By Sara Clifford | For the Daily Journal

STONE HEAD — It’s been a year since a beloved landmark was smashed and stolen from the place it had stood for more than 100 years.

But still, they come — locals and tourists, taking pictures and leaving trinkets at what’s left of Stone Head.

Mike Kelley has been overseeing the 165-year-old landmark since he bought the House at Stone Head in 2002.

The house, built in 1891, and the stone statue, carved 40 years earlier, have been on the National Register of Historic Places since 1984. Kelley can’t count how many people he’s seen pull up, snap a picture and move on, repeating a ritual they may have done for years, or a family member did before them.

On or about Nov. 6, 2016, someone smashed Stone Head and carted the head away. Only the base still stands.

On Oct. 21, a new piece joined the remains of the original, off to the side. It reads as if it were a gravestone: Stone Head, 1851-2016, carved by Henry Cross.

“There it is,” said the carver of this piece, Casey Winningham, after hoisting it up with a pulley system and an assistant, Monica Galvan.

“We should be good for another couple hundred years.”

There was no ceremony, no fanfare, just some looks from curious drivers pausing at the stop signs at Bellsville Pike and State Road 135.

Then, Winningham and Galvan guarded it for the next six hours while the epoxy dried to the base, and Winningham finished carving his signature, small in the back.

The hunt

Earlier this fall, Kelley thought he might have had a lead on where Stone Head was.

Van Buren Township historian Bill Miller had been contacted by a former high school classmate of his, and she’d sworn that she and her husband had seen the head while trying to find a parking spot in the back streets of Bloomington during the Lotus World Music and Arts Festival.

The couple took a photo of it sitting on the porch of a home. They looked up a picture of Stone Head when they got back and that confirmed their suspicion, Kelley said.

“She said I needed to either confront the homeowners, call police, or steal it back myself,” he said.

Kelley asked her to send him a copy of the photo they’d snapped, and it confirmed his suspicion: This wasn’t it.

Still, Kelley and his wife drove to the address the woman had given and took a closer look and a closer photo.

Over the summer, there was a rumor going around that the head had been found, smashed, in Bedford. But when contacted by the Times-Mail newspaper in early July, neither the town police nor the Lawrence County Sheriff’s Department knew anything about it.

Brown County Sheriff Scott Southerland said last month that they aren’t any closer to finding Stone Head.

“I don’t recall any leads that were close to promising,” he said.

“I wish I had more.”

The memorial

Winningham got into carving as a way to memorialize people whose graves were unmarked. Such work has a way of connecting him to that person’s life.

The Brown County Art Gallery commissioned him to do this marker to memorialize Stone Head and its carver, who was the preeminent maker of gravestones in the Brown-Bartholomew county area in the 19th century.

Cross died in 1864 at the age of 42 in a tree-cutting accident on his own property. He’s buried in Mellott Cemetery, across Poplar Grove Road from the land where he lived and worked, and alongside several of his relatives for whom he carved elaborate grave markers.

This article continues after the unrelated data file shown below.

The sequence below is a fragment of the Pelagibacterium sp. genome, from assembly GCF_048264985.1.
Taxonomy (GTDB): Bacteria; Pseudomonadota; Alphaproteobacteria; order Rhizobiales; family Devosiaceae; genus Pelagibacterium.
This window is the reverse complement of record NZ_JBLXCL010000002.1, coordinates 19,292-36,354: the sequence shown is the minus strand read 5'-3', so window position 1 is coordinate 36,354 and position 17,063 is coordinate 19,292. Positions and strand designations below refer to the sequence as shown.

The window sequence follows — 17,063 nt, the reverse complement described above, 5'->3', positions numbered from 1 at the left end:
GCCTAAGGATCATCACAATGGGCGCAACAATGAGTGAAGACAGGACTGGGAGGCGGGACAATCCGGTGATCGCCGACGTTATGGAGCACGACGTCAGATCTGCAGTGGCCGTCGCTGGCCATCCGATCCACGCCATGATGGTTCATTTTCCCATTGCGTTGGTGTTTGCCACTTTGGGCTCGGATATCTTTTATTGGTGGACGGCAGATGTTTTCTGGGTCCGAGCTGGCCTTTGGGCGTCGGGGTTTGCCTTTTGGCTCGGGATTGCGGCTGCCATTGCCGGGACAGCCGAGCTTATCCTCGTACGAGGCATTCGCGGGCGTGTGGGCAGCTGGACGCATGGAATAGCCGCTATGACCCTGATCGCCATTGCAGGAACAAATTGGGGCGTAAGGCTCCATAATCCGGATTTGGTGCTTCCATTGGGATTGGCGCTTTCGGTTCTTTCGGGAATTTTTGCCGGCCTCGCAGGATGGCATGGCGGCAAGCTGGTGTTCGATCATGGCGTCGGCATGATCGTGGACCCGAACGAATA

Mellott is one of several cemeteries where Cross-carved works can be found in Van Buren Township. The Brown County Historical Society recently published a driving tour pamphlet to draw more attention to these pieces of early Brown County art; and the Brown County Art Gallery Foundation staged a series of events in September to fund the carving of this new Stone Head memorial.

Winningham has photographed more than 5,000 headstones, and he studied that collection to get the details on this Cross homage just right, right down to the unique style of lettering.

He’d been looking for years for the exact font Cross used, but couldn’t find it, so he used his photograph collection to create a Cross alphabet: “When I needed an ‘S,’ I would look at about three or four examples of his Ss, and say, ‘Aha, they’re all the same; that’s how Henry made his Ss,’” Winningham said.

Every mark on the new piece Winningham made with a 19th century chisel and mallet — except for the marks that Cross had made himself.

The piece of sandstone that Winningham used for the Cross memorial, Cross had begun shaping for use as a foundation stone, likely for his house, and left it behind in the quarry, Winningham said.

“We got the stone from the same hole in the ground Henry got the stone to make all of his (grave)stones and Stone Head, so it’s perfectly appropriate,” Winningham said, running his hands over the edges where tiny, old chisel marks can be seen.

“It’s an exceptionally rare fine-grained sandstone. It’s not typical Brown County sandstone.”

On the memorial, Winningham chose to use designs found on other Cross works, including a snake-like border at the top and a pulled-drape detail in the middle, which frames an image of what Stone Head looked like when Cross first carved it — before it was shot at, stolen and damaged in the ‘70s, and before the head was painted black and white.

In the image on the new sculpture, he even carved the tiny lettering still visible on the original, showing directions to places past this spot in the road. “That was the last thing I did, because I kept putting it off,” Winningham said, with a smile.

“It’s kind of cool to rediscover things that you don’t really notice when you’re just looking at it,” he said.

“Come back tomorrow when the sun’s shining, and before 11 o’clock. It’ll look like a million dollars.”